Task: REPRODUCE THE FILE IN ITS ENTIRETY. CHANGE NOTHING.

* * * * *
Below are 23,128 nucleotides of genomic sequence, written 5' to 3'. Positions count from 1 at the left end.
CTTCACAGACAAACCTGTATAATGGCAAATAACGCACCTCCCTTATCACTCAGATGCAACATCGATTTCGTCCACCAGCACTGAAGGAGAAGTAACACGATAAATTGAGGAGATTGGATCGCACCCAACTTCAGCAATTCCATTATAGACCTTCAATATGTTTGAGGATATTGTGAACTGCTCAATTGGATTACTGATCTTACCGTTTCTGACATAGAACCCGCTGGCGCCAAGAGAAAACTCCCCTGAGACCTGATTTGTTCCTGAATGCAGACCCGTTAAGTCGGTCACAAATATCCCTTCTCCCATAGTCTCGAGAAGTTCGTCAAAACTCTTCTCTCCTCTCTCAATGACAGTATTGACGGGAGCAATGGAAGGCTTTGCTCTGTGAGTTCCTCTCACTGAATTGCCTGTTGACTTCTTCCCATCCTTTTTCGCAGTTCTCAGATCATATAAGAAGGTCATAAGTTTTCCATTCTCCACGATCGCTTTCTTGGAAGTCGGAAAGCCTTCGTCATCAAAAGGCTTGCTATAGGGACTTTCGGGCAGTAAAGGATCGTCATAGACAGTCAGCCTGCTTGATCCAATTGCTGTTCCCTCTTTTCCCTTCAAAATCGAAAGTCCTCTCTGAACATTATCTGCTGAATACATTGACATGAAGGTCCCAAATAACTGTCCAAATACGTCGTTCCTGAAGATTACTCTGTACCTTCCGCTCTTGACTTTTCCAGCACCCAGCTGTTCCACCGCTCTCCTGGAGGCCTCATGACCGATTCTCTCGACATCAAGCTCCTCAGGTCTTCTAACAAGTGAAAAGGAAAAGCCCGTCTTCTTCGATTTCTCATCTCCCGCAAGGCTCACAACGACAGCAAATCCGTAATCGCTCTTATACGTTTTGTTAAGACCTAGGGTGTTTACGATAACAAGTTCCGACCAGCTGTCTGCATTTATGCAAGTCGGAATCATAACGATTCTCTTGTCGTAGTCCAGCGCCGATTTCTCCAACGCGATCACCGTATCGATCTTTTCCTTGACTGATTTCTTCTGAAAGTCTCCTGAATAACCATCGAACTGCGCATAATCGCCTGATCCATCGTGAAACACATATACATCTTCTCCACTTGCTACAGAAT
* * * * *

Below are 23,128 nucleotides of genomic sequence, written 5' to 3'. Positions count from 1 at the left end.
CTTCACAGACAAACCTGTATAATGGCAAATAACGCACCTCCCTTATCACTCAGATGCAACATCGATTTCGTCCACCAGCACTGAAGGAGAAGTAACACGATAAATTGAGGAGATTGGATCGCACCCAACTTCAGCAATTCCATTATAGACCTTCAATATGTTTGAGGATATTGTGAACTGCTCAATTGGATTACTGATCTTACCGTTTCTGACATAGAACCCGCTGGCGCCAAGAGAAAACTCCCCTGAGACCTGATTTGTTCCTGAATGCAGACCCGTTAAGTCGGTCACAAATATCCCTTCTCCCATAGTCTCGAGAAGTTCGTCAAAACTCTTCTCTCCTCTCTCAATGACAGTATTGACGGGAGCAATGGAAGGCTTTGCTCTGTGAGTTCCTCTCACTGAATTGCCTGTTGACTTCTTCCCATCCTTTTTCGCAGTTCTCAGATCATATAAGAAGGTCATAAGTTTTCCATTCTCCACGATCGCTTTCTTGGAAGTCGGAAAGCCTTCGTCATCAAAAGGCTTGCTATAGGGACTTTCGGGCAGTAAAGGATCGTCATAGACAGTCAGCCTGCTTGATCCAATTGCTGTTCCCTCTTTTCCCTTCAAAATCGAAAGTCCTCTCTGAACATTATCTGCTGAATACATTGACATGAAGGTCCCAAATAACTGTCCAAATACGTCGTTCCTGAAGATTACTCTGTACCTTCCGCTCTTGACTTTTCCAGCACCCAGCTGTTCCACCGCTCTCCTGGAGGCCTCATGACCGATTCTCTCGACATCAAGCTCCTCAGGTCTTCTAACAAGTGAAAAGGAAAAGCCCGTCTTCTTCGATTTCTCATCTCCCGCAAGGCTCACAACGACAGCAAATCCGTAATCGCTCTTATACGTTTTGTTAAGACCTAGGGTGTTTACGATAACAAGTTCCGACCAGCTGTCTGCATTTATGCAAGTCGGAATCATAACGATTCTCTTGTCGTAGTCCAGCGCCGATTTCTCCAACGCGATCACCGTATCGATCTTTTCCTTGACTGATTTCTTCTGAAAGTCTCCTGAATAACCATCGAACTGCGCATAATCGCCTGATCCATCGTGAAACACATATACATCTTCTCCACTTGCTACAGAAT